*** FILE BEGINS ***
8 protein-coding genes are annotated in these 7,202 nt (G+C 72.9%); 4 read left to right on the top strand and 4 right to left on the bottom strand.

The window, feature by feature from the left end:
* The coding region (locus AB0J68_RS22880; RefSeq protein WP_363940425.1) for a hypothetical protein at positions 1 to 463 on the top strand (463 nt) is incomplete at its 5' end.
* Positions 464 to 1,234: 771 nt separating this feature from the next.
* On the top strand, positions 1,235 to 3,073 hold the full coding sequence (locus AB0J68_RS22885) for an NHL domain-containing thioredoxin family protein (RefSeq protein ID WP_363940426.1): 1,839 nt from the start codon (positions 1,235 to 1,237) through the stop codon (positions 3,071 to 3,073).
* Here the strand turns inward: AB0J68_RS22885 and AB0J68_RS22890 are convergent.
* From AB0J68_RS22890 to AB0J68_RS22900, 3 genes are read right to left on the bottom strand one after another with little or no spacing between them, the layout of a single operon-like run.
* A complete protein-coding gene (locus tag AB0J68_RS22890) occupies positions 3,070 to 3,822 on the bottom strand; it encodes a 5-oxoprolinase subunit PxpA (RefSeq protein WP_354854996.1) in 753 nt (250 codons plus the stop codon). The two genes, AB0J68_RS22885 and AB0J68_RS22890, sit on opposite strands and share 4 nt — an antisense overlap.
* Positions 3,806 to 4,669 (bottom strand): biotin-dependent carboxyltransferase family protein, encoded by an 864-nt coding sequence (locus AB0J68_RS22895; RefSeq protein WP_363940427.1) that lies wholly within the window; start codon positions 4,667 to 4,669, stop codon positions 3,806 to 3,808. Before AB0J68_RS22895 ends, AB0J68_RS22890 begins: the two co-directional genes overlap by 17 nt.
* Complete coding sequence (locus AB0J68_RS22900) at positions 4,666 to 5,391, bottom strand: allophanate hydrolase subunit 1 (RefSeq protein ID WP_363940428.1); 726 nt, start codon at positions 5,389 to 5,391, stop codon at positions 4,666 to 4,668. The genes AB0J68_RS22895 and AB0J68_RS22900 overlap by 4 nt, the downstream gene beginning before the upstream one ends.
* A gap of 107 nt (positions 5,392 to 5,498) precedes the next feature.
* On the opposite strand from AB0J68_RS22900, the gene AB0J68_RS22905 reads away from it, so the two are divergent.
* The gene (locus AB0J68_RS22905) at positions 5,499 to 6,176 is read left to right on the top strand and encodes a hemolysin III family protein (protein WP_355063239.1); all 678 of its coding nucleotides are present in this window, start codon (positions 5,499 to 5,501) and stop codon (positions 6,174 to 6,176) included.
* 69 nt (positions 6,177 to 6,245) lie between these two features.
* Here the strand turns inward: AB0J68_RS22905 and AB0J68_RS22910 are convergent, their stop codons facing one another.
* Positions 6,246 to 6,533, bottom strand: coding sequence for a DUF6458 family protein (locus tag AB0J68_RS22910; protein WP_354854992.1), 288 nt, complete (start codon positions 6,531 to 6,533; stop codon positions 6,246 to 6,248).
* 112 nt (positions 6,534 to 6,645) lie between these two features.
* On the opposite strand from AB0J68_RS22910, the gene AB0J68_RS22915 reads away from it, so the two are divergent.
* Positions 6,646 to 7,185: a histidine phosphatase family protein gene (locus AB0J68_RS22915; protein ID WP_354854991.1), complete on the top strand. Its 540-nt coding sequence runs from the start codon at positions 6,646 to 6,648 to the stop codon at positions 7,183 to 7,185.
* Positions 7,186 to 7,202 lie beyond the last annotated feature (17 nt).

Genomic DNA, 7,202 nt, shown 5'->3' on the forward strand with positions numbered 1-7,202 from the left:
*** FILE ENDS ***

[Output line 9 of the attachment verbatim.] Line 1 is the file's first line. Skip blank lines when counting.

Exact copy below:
* Positions 3,806 to 4,669 (bottom strand): biotin-dependent carboxyltransferase family protein, encoded by an 864-nt coding sequence (locus AB0J68_RS22895; RefSeq protein WP_363940427.1) that lies wholly within the window; start codon positions 4,667 to 4,669, stop codon positions 3,806 to 3,808. Before AB0J68_RS22895 ends, AB0J68_RS22890 begins: the two co-directional genes overlap by 17 nt.